How to inject dependencis into WCF Attribute with Simple Injector

廉价感情. 提交于 2019-12-05 00:20:28


I have a bunch of WCF services that works with REST and SOAP. I have created an WCF attribute who checks if the current httpcontext exists, if exists it use cookie authentication, other way it use custom WCF authentication.

My attribute looks like this:

Public Class AuthRequired
    Inherits Attribute
    Implements IOperationBehavior, IParameterInspector

    Public Sub AddBindingParameters(operationDescription As OperationDescription, bindingParameters As Channels.BindingParameterCollection) Implements IOperationBehavior.AddBindingParameters

    End Sub

    Public Sub ApplyClientBehavior(operationDescription As OperationDescription, clientOperation As ClientOperation) Implements IOperationBehavior.ApplyClientBehavior

    End Sub

    Public Sub ApplyDispatchBehavior(operationDescription As OperationDescription, dispatchOperation As DispatchOperation) Implements IOperationBehavior.ApplyDispatchBehavior
    End Sub

    Public Sub Validate(operationDescription As OperationDescription) Implements IOperationBehavior.Validate

    End Sub

    Public Sub AfterCall(operationName As String, outputs() As Object, returnValue As Object, correlationState As Object) Implements IParameterInspector.AfterCall

    End Sub

    Public Function BeforeCall(operationName As String, inputs() As Object) As Object Implements IParameterInspector.BeforeCall
        ' IDS is the custom authentication service.
        If IDS.Usuario Is Nothing Then
            If HttpContext.Current Is Nothing Then
                Throw New SecurityException("Las credenciales no son válidas para esta operación o no fueron provistas.")
                Throw New WebFaultException(Of String)("ACCESO DENEGADO. REVISE SUS CREDENCIALES.", Net.HttpStatusCode.Forbidden)
            End If
        End If
    End Function
End Class

So, my question is how can I inject dependencies into this attribute using Simple Injector? I google for a while but the only thing I found was for Ninject, or inject filters on WebAPI.



You can't do constructor injection into attributes, because it is the CLR who is in control over the creation of attributes; not the DI library. Although you could initialize/build-up attributes after they have been created and inject dependencies using property injection, this is very risky for the following reasons:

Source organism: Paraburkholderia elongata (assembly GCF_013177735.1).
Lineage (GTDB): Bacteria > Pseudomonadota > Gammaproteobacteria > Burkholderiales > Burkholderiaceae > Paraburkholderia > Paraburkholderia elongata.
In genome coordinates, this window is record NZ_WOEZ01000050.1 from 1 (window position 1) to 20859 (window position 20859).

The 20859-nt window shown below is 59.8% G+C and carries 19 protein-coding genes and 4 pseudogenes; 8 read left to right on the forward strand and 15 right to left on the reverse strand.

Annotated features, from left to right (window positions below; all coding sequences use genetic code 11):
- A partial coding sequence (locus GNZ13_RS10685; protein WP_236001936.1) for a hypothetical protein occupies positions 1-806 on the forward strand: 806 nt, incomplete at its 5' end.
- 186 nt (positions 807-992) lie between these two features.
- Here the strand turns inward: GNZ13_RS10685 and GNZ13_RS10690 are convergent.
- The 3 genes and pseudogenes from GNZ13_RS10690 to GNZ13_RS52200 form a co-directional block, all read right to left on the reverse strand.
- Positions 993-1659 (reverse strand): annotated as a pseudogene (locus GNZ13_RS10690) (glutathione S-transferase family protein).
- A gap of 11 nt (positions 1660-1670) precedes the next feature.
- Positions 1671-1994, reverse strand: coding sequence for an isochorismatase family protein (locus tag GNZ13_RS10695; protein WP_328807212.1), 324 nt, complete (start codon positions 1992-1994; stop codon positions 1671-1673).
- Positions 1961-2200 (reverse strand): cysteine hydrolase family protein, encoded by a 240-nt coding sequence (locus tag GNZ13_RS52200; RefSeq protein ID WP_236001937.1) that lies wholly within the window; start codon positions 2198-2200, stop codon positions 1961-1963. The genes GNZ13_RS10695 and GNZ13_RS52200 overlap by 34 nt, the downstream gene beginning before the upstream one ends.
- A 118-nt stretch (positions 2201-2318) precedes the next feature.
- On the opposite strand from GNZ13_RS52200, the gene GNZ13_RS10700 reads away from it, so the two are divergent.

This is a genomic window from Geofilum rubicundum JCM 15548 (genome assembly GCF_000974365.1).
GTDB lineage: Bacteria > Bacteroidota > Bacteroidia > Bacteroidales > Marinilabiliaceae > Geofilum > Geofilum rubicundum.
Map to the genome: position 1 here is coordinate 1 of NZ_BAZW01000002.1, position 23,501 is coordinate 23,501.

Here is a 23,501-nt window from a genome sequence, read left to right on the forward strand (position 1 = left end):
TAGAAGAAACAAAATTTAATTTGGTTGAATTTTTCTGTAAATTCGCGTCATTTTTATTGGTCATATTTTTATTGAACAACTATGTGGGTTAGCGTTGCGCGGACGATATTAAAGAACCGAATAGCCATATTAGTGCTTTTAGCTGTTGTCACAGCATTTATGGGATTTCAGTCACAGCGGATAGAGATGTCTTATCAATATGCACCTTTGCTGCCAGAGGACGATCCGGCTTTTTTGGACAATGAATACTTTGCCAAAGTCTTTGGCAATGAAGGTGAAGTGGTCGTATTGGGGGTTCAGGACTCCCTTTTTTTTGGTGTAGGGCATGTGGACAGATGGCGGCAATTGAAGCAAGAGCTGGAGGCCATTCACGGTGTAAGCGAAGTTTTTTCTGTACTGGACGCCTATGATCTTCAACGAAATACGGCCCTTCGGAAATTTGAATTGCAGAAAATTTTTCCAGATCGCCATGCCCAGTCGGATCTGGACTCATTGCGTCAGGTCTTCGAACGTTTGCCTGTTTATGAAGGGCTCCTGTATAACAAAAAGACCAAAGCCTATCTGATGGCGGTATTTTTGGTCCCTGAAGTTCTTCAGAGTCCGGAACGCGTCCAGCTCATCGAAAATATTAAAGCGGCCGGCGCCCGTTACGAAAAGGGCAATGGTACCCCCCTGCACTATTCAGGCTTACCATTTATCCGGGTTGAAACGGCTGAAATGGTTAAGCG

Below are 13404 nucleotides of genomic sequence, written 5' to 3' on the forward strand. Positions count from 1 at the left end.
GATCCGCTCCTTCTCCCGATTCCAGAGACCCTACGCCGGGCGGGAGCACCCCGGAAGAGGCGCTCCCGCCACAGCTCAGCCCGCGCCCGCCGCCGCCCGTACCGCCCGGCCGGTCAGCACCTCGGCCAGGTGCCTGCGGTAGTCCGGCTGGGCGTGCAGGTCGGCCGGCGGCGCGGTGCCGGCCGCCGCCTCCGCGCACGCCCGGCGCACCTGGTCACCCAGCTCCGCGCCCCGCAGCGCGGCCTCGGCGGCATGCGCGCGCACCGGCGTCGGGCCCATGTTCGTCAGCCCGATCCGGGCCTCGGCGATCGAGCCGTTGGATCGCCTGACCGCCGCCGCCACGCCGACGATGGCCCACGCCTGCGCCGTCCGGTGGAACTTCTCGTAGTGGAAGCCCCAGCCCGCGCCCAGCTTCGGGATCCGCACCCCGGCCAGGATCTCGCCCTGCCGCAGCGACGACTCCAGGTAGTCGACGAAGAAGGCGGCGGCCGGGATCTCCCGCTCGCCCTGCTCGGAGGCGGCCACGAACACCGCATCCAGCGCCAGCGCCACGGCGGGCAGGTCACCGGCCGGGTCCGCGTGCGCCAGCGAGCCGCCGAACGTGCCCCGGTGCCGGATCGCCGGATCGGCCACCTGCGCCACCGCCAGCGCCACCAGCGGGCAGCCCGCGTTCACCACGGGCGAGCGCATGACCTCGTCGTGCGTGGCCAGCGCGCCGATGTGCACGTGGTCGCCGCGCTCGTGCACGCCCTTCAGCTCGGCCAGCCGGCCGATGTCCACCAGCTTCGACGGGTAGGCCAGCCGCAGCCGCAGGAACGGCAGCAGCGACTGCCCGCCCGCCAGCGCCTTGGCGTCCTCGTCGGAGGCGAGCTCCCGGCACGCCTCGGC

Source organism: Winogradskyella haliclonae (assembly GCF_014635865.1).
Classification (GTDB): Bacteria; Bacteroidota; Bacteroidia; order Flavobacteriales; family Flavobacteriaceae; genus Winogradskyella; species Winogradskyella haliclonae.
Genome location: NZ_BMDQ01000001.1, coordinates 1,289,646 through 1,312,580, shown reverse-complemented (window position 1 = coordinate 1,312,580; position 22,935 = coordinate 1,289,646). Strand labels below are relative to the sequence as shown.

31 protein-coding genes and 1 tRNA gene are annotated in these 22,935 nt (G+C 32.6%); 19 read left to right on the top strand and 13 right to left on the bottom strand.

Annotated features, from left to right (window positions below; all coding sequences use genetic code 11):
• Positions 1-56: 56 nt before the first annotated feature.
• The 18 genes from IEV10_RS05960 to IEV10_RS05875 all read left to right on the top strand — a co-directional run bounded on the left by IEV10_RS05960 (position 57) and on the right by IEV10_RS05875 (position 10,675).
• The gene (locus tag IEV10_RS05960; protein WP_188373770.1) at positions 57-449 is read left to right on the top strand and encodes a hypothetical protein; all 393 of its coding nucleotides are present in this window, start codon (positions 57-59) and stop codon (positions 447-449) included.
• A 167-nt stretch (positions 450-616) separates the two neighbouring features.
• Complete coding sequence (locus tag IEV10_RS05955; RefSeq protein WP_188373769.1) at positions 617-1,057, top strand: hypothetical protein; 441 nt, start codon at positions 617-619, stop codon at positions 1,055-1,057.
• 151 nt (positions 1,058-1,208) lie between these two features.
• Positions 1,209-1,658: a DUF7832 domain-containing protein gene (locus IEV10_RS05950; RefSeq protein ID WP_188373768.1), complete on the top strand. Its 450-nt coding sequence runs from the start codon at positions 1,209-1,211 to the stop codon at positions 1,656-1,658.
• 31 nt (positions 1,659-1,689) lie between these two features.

• Many frameworks cache attributes, which make them effectively singletons. This will cause Captive Dependencies in cases the dependencies themselves aren't singletons themselves.
  • It will be hard to impossible to let the container verify object graphs that start from the attributes, which might cause a false sense of security when verifying and diagnosing the container's configuration.

Instead, a much better approach is to either make attributes either passive or humble objects.

With a humble object, you extract all logic out of the attribute into its own service. The only code that will be left in the attribute is a call to your container or Service Locator to resolve that service and you call the method. This might look like this (excuse my C#):

public class AuthRequiredAttribute : Attribute, IOperationBehavior
    public object BeforeCall(string operationName, object[] inputs) {
        var checker = Global.Container.GetInstance<IAuthorizationChecker>();

// Attribute's logic abstracted to a new service. This service can be
// registered, verified, diagnosed, and tested.
public class AuthorizationChecker : IAuthorizationChecker
    private readonly IDS authenticationService;
    public AuthorizationChecker(IDS authenticationService) {
        this.authenticationService = authenticationService;

    public void Check() {
        if (this.authenticationService.Usuario == null) {
            if (HttpContext.Current == null) {
                throw new SecurityException();
            } else {
                throw new WebFaultException<string>();

This requires you to expose the container in a way that your attributes can resolve the services they need. Advantage of this is that it is easy implemented, quite clean. Downside is that that you have to resolve to the Service Locator anti-pattern to get this working, and you have to make sure that your service is registered, because the container won't warn about this and this will therefore fail at runtime instead of during application startup of inside an integration test that calls container.Verify().

The second option is using passive attributes. This is especially useful when you have multiple of these attributes. This article describes the basic idea behind passive attributes and gives an example how to implement this in Web API. WCF has different interception points, so applying this to WCF requires a different implementation, but the concept stays the same.